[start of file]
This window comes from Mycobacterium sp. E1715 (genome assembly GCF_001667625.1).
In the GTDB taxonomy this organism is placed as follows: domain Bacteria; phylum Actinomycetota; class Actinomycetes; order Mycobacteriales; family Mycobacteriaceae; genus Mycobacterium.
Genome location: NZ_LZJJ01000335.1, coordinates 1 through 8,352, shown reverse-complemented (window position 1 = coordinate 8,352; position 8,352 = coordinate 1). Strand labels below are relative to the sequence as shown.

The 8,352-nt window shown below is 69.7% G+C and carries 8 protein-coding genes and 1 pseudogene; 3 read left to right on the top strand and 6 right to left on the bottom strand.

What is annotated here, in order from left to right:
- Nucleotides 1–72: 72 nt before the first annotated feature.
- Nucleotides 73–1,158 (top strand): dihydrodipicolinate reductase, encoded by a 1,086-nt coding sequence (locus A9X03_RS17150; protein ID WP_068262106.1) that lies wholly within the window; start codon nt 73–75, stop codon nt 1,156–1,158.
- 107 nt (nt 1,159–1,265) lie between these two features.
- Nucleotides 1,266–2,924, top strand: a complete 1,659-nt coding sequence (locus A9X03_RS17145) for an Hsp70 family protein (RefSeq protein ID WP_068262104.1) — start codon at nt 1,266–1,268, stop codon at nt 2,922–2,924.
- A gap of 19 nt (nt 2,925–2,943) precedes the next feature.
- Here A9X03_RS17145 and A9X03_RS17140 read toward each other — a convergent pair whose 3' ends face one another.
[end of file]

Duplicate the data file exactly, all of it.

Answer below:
This window comes from Mycobacterium sp. E1715 (genome assembly GCF_001667625.1).
In the GTDB taxonomy this organism is placed as follows: domain Bacteria; phylum Actinomycetota; class Actinomycetes; order Mycobacteriales; family Mycobacteriaceae; genus Mycobacterium.
Genome location: NZ_LZJJ01000335.1, coordinates 1 through 8,352, shown reverse-complemented (window position 1 = coordinate 8,352; position 8,352 = coordinate 1). Strand labels below are relative to the sequence as shown.

The 8,352-nt window shown below is 69.7% G+C and carries 8 protein-coding genes and 1 pseudogene; 3 read left to right on the top strand and 6 right to left on the bottom strand.

What is annotated here, in order from left to right:
- Nucleotides 1–72: 72 nt before the first annotated feature.
- Nucleotides 73–1,158 (top strand): dihydrodipicolinate reductase, encoded by a 1,086-nt coding sequence (locus A9X03_RS17150; protein ID WP_068262106.1) that lies wholly within the window; start codon nt 73–75, stop codon nt 1,156–1,158.
- 107 nt (nt 1,159–1,265) lie between these two features.
- Nucleotides 1,266–2,924, top strand: a complete 1,659-nt coding sequence (locus A9X03_RS17145) for an Hsp70 family protein (RefSeq protein ID WP_068262104.1) — start codon at nt 1,266–1,268, stop codon at nt 2,922–2,924.
- A gap of 19 nt (nt 2,925–2,943) precedes the next feature.
- Here A9X03_RS17145 and A9X03_RS17140 read toward each other — a convergent pair whose 3' ends face one another.